February 11th, 2014
Look better than ever after giving birth – here's how.
by: Andrea Grace
he crunch has long been synonymous with strong, attractive abs. Now researchers have found that not only is the crunch not the best way to train your core, crunches may even damage your back.
“We stopped teaching people to do crunches a long time ago,” says Dr. Richard Guyer, president of the Texas Back Institute. That’s because the “full flex” movement – the actual “crunch” part of the exercise – puts an unhealthy strain on your back at its weakest point. The section with the most nerves (and most potential for nerve damage) is in the back of the spine, which is the very part that bends and strains during a sit-up.
“There are only so many bends or a ‘fatigue life’ in your spinal disks,” says Dr. Stuart M. McGill, a professor of spinal biomechanics at the University of Waterloo. Inside each disk is a mucus-like nucleus. “If you keep flexing your spine and bending the disk over and over again, that nucleus slowly breaches the layers and causes a disk bulge, or a disk herniation,” says Dr. McGill. A herniated disk can cause persistent back and leg pain, weakness and tingling.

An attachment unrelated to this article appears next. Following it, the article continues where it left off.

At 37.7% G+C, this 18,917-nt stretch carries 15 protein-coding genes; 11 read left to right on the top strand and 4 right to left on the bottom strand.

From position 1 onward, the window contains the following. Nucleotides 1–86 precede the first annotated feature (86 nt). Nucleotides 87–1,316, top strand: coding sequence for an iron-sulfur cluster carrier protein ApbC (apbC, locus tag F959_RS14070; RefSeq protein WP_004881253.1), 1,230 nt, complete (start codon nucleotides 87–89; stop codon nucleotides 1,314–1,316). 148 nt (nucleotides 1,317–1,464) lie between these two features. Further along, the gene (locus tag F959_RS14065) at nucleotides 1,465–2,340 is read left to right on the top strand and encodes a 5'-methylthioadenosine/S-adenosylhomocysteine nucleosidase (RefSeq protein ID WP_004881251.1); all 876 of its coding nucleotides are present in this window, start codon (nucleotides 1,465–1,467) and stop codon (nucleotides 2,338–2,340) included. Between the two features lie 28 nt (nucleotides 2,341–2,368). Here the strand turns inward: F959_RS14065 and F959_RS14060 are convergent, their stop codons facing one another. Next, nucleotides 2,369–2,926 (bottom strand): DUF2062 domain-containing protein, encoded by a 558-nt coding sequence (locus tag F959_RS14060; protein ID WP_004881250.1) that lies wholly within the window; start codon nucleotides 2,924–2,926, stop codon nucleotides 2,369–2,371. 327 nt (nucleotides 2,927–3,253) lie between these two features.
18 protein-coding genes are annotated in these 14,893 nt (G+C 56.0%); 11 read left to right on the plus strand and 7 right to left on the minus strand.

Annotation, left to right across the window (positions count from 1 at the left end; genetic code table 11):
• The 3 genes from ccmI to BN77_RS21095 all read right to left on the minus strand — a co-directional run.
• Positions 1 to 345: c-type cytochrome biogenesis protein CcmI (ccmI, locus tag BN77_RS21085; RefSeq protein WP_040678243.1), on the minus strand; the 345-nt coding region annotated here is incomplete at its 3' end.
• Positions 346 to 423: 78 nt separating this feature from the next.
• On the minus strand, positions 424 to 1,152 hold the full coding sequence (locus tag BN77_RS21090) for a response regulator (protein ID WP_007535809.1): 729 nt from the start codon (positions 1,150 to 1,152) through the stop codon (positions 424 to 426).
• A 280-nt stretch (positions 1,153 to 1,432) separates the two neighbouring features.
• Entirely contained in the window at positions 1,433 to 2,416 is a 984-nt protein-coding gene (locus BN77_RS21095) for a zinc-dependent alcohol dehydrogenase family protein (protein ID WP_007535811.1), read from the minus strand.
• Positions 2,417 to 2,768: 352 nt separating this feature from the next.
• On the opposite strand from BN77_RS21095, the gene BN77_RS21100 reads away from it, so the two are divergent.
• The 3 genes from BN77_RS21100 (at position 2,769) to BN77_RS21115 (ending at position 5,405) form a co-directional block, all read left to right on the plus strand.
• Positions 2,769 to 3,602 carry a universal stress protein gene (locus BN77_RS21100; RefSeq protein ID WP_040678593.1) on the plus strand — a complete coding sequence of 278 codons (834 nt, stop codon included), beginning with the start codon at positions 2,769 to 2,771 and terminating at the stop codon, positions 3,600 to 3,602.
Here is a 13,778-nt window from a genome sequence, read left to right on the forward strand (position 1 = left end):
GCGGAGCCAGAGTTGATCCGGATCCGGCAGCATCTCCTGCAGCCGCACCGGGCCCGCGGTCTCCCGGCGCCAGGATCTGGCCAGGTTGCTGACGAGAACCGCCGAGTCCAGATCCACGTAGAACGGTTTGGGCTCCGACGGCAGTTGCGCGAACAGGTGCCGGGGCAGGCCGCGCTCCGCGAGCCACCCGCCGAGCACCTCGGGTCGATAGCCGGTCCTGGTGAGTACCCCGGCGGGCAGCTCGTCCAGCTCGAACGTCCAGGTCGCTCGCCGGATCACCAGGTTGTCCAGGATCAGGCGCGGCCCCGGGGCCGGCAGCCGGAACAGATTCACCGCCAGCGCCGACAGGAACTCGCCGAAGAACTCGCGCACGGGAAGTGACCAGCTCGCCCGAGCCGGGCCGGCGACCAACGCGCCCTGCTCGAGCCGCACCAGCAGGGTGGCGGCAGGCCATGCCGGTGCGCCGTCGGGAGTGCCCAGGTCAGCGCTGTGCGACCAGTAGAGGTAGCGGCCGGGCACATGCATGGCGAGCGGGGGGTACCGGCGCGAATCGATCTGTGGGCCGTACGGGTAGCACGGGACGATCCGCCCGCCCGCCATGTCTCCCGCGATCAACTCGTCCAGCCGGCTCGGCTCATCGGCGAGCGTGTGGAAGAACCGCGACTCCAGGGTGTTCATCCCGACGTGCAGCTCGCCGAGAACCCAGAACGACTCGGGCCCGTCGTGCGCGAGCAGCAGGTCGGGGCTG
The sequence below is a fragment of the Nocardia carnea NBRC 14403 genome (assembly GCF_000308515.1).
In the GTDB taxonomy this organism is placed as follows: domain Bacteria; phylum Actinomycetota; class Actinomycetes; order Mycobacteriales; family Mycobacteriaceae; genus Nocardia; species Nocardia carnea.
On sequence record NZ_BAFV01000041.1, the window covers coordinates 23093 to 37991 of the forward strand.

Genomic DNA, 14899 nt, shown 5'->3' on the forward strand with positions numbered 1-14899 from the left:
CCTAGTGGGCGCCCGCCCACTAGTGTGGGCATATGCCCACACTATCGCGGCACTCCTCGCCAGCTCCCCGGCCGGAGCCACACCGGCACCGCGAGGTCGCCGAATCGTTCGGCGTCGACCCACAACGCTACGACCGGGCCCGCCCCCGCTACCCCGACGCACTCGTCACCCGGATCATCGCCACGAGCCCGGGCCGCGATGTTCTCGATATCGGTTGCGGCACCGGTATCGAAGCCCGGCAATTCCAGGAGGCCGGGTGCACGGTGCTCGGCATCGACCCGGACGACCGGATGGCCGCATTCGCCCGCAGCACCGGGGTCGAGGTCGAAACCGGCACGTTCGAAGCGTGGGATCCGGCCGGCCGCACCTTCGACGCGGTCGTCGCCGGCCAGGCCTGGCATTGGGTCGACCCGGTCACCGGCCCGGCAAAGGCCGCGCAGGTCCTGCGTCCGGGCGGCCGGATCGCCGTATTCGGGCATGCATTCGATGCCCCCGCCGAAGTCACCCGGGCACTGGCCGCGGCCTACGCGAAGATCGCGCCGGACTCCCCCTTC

Strong Abs without Crunches
To strengthen and condition your abs you need to work the transverse abdominius, the large muscle that holds in the rectus abdominis (and is mainly unchallenged by traditional abdominal work like crunches).
The best exercises for back health and a firmer stomach are ones that work your abdominals while holding your spine straight, like variations of the plank and leg drop (see description below)
Circuit training is another excellent way to work your entire core and build stronger abs while burning calories too. Add a healthy diet and you will have a strong, flat stomach and feel fit and healthy with no more lower backaches.